Aus­tralia’s net gain

Sunday Mail - - SPORT - PAUL MALONE

FOR too many years to count, the de­bate has been what’s wrong with Aus­tralian ten­nis.

Less spec­tac­u­larly, ev­i­dence has built this year for the ques­tion to be cau­tiously asked: “What’s go­ing right with Aus­tralian ten­nis?”.

The year-end rank­ings in 2018 will have six Aus­tralian men in the top 100 and 12 in the top 200. There are seven top-200 Aussie women, with four top-100 play­ers, headed by world No. 15 Ash Barty.

One year in the last decade, Lley­ton He­witt was the only Aus­tralian man in the world’s top 100. This year is the first in 17 when Aus­tralia has had four top-50 men. In terms of depth, Aus­tralia’s count of 12 in the cur­rent top 200 com­pares en­cour­ag­ingly to ten­nis su­per­pow­ers such as Spain (17), France (16) and Ger­many (14).

“It’s pretty good for men and women com­pared to where we were five years ago, say,’’ Ten­nis Aus­tralia head of men’s ten­nis Wally Ma­sur said.

“It’s pretty cycli­cal and we have al­ways got work to do. We had one Aus­tralian only in the ITF ju­nior Grand Slams this year but we have more boys and girls there next year.’’

Aus­tralian ten­nis has ques­tioned its as­sump­tions re­peat­edly over the 20 years since Pat Rafter, Mark Philip­pous­sis and He­witt held top-20 po­si­tions at the same time. They made seven Grand Slam fi­nals be­tween them.

TA’s na­tional academies model has held sway for more than a decade, with sites based in each main­land cap­i­tal. TA pro­vides on-the-road coach­ing ac­cess for se­lect play­ers un­til it is felt they are old enough, some in their mid-twen­ties, to fund their own ca­reers.

One of the world’s out­stand­ing teenagers, Alex de Min­aur ben­e­fited from the TA pro­gram in Syd­ney for four years in his early teens but has been based with his fam­ily in Ali­cante, Spain, since he was 16. The ATP New­comer of 2018 Award win­ner fol­lowed a sim­i­lar clay-court train­ing path to that of three-time ma­jor win­ner Andy Mur­ray, who left Scot­land to live in Barcelona when he was 15.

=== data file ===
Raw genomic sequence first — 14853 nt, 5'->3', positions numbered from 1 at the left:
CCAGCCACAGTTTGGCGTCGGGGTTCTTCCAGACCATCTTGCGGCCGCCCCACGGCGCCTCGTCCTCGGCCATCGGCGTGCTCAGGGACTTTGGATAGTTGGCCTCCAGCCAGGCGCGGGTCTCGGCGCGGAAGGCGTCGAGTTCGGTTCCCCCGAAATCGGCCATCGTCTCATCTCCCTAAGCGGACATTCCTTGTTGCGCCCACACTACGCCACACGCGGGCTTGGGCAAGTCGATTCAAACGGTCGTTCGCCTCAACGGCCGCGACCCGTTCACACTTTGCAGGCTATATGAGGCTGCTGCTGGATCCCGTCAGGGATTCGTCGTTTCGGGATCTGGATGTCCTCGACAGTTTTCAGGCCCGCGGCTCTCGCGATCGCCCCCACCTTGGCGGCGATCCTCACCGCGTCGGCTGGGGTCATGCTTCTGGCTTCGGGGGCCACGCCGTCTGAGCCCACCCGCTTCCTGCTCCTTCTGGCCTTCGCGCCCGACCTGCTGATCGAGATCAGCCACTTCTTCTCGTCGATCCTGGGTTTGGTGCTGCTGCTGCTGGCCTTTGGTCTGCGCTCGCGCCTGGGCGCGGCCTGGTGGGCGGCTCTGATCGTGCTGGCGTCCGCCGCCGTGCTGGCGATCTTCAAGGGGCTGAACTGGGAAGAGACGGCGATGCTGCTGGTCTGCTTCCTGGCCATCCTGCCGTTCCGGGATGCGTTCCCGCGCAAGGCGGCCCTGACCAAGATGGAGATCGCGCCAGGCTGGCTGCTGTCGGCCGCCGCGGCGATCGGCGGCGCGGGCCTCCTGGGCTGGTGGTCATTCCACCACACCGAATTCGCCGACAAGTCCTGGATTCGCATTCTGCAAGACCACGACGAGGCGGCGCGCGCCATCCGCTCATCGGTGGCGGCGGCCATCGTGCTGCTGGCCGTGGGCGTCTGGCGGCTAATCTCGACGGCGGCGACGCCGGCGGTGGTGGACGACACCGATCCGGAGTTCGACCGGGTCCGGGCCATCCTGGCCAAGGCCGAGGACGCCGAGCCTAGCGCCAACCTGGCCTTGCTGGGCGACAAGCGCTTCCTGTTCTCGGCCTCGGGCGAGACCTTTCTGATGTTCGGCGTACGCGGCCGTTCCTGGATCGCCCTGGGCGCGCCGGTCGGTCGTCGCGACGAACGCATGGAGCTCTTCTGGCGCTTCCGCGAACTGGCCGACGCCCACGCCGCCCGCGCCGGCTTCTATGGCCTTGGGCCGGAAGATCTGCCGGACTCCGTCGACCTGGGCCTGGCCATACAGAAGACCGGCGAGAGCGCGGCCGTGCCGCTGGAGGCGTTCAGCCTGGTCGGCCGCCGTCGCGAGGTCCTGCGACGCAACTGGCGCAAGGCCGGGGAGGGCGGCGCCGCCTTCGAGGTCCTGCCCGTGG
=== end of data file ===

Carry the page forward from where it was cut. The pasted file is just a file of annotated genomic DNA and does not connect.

De Min­aur and France­based 19-year-old Alexei Popy­rin, the 2017 French ju­nior cham­pion, ranked 152nd, have made rapid progress this year.

“It was (TA ex­ec­u­tives) Machar Reid and Scott Draper who came up with a prin­ci­ple that if we had 90 per cent (of emerg­ing play­ers) based in Aus­tralia and 10 per cent based over­seas (and re­ceiv­ing fund­ing by TA), that’s ac­cept­able,’’ Ma­sur said.

“It’s been borne out of that that we can have dif­fer­ent ways to sup­port them on their jour­ney.

“Both de Min­aur and Popy­rin have Euro­pean par­ents, so it’s not a stretch that they live in Europe.

“The ones in the top 200 are mostly pretty young and most of them can be good play­ers for a decade.’’

Florida-based Jor­dan Thomp­son, 24, has worked his way back into the top 100 with two Chal­lenger tour­na­ment ti­tles.

“I’m about strength in num­bers that if we get as many play­ers as pos­si­ble in the top 100 it is in­evitable draws will open up for some­one at a big tour­na­ments,’’ said John Mill­man, who has risen an im­pres­sive 90 places in the rank­ings this year to No. 38.

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